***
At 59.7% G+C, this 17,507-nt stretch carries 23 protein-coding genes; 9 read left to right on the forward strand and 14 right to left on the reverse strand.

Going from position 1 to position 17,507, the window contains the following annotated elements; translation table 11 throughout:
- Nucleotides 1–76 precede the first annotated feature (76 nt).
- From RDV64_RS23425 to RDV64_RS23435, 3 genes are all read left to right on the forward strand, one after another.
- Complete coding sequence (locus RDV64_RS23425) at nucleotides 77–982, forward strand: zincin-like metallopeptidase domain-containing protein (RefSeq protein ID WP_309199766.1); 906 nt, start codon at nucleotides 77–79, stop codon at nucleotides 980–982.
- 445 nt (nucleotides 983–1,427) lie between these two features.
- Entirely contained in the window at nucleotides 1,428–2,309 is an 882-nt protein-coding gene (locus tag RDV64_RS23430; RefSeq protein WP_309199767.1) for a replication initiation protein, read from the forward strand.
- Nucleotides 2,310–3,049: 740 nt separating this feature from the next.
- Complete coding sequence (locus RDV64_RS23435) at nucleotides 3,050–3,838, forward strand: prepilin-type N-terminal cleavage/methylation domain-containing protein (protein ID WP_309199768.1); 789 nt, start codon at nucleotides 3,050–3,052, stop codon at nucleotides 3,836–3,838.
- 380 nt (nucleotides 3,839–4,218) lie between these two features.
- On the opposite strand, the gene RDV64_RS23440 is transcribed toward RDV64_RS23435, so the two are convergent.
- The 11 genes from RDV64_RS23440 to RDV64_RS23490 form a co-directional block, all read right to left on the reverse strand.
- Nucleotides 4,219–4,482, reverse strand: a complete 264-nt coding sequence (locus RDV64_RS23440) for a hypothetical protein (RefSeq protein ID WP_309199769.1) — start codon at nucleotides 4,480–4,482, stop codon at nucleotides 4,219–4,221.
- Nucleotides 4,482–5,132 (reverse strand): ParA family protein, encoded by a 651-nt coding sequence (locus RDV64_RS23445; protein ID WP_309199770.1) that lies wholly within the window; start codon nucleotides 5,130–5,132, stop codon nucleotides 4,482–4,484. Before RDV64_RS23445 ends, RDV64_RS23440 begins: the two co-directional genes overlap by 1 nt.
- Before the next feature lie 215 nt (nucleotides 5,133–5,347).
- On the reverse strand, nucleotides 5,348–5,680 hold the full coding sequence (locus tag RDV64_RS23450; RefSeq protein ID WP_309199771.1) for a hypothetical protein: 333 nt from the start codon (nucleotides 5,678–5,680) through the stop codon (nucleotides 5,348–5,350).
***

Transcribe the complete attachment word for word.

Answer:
At 59.7% G+C, this 17,507-nt stretch carries 23 protein-coding genes; 9 read left to right on the forward strand and 14 right to left on the reverse strand.

Going from position 1 to position 17,507, the window contains the following annotated elements; translation table 11 throughout:
- Nucleotides 1–76 precede the first annotated feature (76 nt).
- From RDV64_RS23425 to RDV64_RS23435, 3 genes are all read left to right on the forward strand, one after another.
- Complete coding sequence (locus RDV64_RS23425) at nucleotides 77–982, forward strand: zincin-like metallopeptidase domain-containing protein (RefSeq protein ID WP_309199766.1); 906 nt, start codon at nucleotides 77–79, stop codon at nucleotides 980–982.
- 445 nt (nucleotides 983–1,427) lie between these two features.
- Entirely contained in the window at nucleotides 1,428–2,309 is an 882-nt protein-coding gene (locus tag RDV64_RS23430; RefSeq protein WP_309199767.1) for a replication initiation protein, read from the forward strand.
- Nucleotides 2,310–3,049: 740 nt separating this feature from the next.
- Complete coding sequence (locus RDV64_RS23435) at nucleotides 3,050–3,838, forward strand: prepilin-type N-terminal cleavage/methylation domain-containing protein (protein ID WP_309199768.1); 789 nt, start codon at nucleotides 3,050–3,052, stop codon at nucleotides 3,836–3,838.
- 380 nt (nucleotides 3,839–4,218) lie between these two features.
- On the opposite strand, the gene RDV64_RS23440 is transcribed toward RDV64_RS23435, so the two are convergent.
- The 11 genes from RDV64_RS23440 to RDV64_RS23490 form a co-directional block, all read right to left on the reverse strand.
- Nucleotides 4,219–4,482, reverse strand: a complete 264-nt coding sequence (locus RDV64_RS23440) for a hypothetical protein (RefSeq protein ID WP_309199769.1) — start codon at nucleotides 4,480–4,482, stop codon at nucleotides 4,219–4,221.
- Nucleotides 4,482–5,132 (reverse strand): ParA family protein, encoded by a 651-nt coding sequence (locus RDV64_RS23445; protein ID WP_309199770.1) that lies wholly within the window; start codon nucleotides 5,130–5,132, stop codon nucleotides 4,482–4,484. Before RDV64_RS23445 ends, RDV64_RS23440 begins: the two co-directional genes overlap by 1 nt.
- Before the next feature lie 215 nt (nucleotides 5,133–5,347).
- On the reverse strand, nucleotides 5,348–5,680 hold the full coding sequence (locus tag RDV64_RS23450; RefSeq protein ID WP_309199771.1) for a hypothetical protein: 333 nt from the start codon (nucleotides 5,678–5,680) through the stop codon (nucleotides 5,348–5,350).